Set against this is timidity. Ps. 27: 1: Jehovah [is] my light and, my salva- [MS 627] tion; of whom would I be afraid …?; and Ps. 112: 7; Prov. 10: 24: what a. wicked person dreads, that thing will result far him; and 25: 26: as a, spring muddied by gravel, or a polluted fountain; [so] is a righteous person who is shaken in the presence of a wicked one; and 28: 1: each wicked person flees with no one in pursuit; and 29: 25: an apprehensive person lays a snare for himself; Isa. 41: 13–14: you [i.e. Israel] are not to be afraid little worm of Jacob …; Neh. 6: 11: would a man such as I [i.e. Nehemiah] am be fleeing …?; Matt. 24: 6: it will happen that you [i.e. the disciples] will hear of wars and rumours of wars; see that you be not alarmed; Rev. 21: 8: for the fearful and unbelieving …, their assigned, lot is in the pool [where fire and sulphur burn].
And rashness, when one goes to meet danger unnecessarily. Prov 14: 16: a wise person is afraid and draws back from evil, but a dolt charges ahead, so overconfident is he. Amaziah is an example of this, [MS 628] 2 Kgs 14: 8: come, let us [i.e. Amaziah and Jehoash] see each other's face. And Josiah, 2 Chr. 35: 20–2: and although he [i.e. Necho, king of Egypt] was sending envoys to him [i.e. Josiah], to say, [What have I to do with you, king of Judah? …] Yet Josiah did not turn his face away from [fighting] him … Christ taught by his own example that one should avoid it. John 7: 1: for he [i.e. Jesus] did not wish to move about in Judaea, because the Jews were eager to do away with him; and 11: 53–4: Jesus, therefore, was not moving about publicly among the Jews any more; Matt. 10: 23: when they [i.e. people] persecute you [i.e. the disciples] in that city, flee into another.
Patience consists in enduring evils and injustices. Ps. 69: 7: for your [i.e. God's] sake I endure disgrace; shame covers my face; Prov. 11: 12: while a demented person despises his neighbour, a very prudent man acts like a deaf one; and 17: 27: a man with knowledge restrains his words, and a man with understanding is cool in spirit; and 19: 11: a person's understanding makes him [MS 629] long-suffering; Eccles. 7: 21: also you are not to apply your mind to all the words which are said, since you ought not to hear your servant, for instance, pg 1107 cursing you; Isa. 50: 7–8: I [i.e. the suffering servant] compose my face like an adamantine rock, …; Matt. 5: 39: do not stand in the way of a wicked person; but to him who strikes you on the right cheek, turn the other also; 1 Cor. 6: 7: why do you not rather [i.e. instead of going to the law] suffer injustice …?; 1 Thess. 5: 14: you are to be of a patient disposition towards all. See above concerning patience towards God [MS 491f, 501f]. But even holy men sometimes demand a certain compensation for injustices: Acts 16: 37: when we [i.e. Paul and Silas] had been publicly flogged without a hearing [… the magistrates threw [us] into prison].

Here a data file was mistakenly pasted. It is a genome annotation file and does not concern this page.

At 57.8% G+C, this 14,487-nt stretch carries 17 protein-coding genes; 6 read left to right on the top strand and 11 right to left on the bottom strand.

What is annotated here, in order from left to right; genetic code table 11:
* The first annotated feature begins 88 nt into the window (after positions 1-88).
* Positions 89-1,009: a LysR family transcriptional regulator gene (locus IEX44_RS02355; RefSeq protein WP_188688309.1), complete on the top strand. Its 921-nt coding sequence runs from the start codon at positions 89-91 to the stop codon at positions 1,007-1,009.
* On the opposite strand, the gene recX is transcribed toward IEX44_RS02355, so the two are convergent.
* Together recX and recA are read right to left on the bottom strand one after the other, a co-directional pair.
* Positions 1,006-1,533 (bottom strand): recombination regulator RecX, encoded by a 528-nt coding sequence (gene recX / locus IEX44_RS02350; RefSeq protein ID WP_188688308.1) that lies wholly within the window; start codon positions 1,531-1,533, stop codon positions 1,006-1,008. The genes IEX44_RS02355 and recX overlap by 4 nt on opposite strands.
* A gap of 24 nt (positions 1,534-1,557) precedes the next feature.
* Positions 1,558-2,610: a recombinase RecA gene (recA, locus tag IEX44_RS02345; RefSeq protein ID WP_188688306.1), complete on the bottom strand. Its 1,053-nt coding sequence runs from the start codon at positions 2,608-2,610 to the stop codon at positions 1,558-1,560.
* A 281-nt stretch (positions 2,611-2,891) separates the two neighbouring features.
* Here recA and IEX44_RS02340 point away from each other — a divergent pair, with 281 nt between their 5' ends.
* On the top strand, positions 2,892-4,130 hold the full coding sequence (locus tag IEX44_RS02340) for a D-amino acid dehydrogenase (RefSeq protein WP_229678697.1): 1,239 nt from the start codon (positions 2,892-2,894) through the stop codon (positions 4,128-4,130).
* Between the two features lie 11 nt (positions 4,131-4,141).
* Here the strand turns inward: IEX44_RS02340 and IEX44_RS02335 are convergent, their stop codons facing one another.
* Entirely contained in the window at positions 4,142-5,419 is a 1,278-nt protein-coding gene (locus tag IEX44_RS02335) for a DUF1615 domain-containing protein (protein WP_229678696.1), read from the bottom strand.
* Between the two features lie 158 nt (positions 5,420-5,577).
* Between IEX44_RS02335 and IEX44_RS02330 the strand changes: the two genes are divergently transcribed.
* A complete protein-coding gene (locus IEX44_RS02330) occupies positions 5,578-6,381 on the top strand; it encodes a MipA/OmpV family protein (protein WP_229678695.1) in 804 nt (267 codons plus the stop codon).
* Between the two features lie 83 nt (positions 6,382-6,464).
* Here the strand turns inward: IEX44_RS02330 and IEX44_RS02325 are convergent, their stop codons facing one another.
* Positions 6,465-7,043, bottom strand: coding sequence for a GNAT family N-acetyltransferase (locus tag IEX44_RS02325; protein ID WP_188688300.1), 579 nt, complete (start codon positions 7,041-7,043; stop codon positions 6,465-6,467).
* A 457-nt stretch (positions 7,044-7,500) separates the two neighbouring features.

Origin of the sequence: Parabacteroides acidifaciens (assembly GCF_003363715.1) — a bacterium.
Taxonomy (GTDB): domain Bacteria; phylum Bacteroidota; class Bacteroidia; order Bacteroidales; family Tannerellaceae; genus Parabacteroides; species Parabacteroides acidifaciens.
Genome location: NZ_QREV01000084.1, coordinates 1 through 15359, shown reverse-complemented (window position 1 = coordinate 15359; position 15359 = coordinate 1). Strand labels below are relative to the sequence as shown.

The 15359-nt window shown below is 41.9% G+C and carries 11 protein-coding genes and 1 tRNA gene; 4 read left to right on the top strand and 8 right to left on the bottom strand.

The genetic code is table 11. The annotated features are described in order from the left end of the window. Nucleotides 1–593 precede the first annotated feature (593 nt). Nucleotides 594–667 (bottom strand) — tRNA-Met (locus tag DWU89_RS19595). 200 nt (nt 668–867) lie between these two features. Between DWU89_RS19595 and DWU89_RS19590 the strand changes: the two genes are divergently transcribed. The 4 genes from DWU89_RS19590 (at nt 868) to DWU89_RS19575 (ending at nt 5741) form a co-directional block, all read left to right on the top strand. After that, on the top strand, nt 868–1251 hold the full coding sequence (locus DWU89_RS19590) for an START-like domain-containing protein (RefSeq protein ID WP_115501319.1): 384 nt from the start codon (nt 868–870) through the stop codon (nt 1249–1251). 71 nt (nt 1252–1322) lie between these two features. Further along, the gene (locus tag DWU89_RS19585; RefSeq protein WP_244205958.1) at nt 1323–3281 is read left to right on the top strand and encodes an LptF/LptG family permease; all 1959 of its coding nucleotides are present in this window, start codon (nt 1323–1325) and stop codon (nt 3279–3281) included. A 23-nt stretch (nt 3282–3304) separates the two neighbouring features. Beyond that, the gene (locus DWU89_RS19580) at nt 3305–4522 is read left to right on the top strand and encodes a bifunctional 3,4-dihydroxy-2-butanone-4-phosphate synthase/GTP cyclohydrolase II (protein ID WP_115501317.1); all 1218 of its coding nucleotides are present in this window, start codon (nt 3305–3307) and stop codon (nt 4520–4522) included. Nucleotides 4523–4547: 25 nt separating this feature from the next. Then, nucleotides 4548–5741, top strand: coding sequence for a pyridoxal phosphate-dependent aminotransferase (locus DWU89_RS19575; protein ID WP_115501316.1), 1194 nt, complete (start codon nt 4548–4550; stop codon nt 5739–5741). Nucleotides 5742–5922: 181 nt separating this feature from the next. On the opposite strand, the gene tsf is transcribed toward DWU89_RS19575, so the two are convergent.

Set against this are impatience and effeminacy. Prov. 24: 10: if you should conduct yourself slackly, in a time of shortage your vigour will be in short supply.
And hypocritical patience, which is discerned in those who bring on themselves unnecessary tortures, like the prophets of Baal, 1 Kgs 18: 28: they began to cut themselves [… with their swords and their spears]; and the [MS 630] Papistical self-flagellators.
And the Stoic apatheia,iii for sensibility to feelings of pain, and complaints or lamentations, are not inconsistent with [true] patience, as may be clearly seen in Job and the other holy people when bearing adversity.iv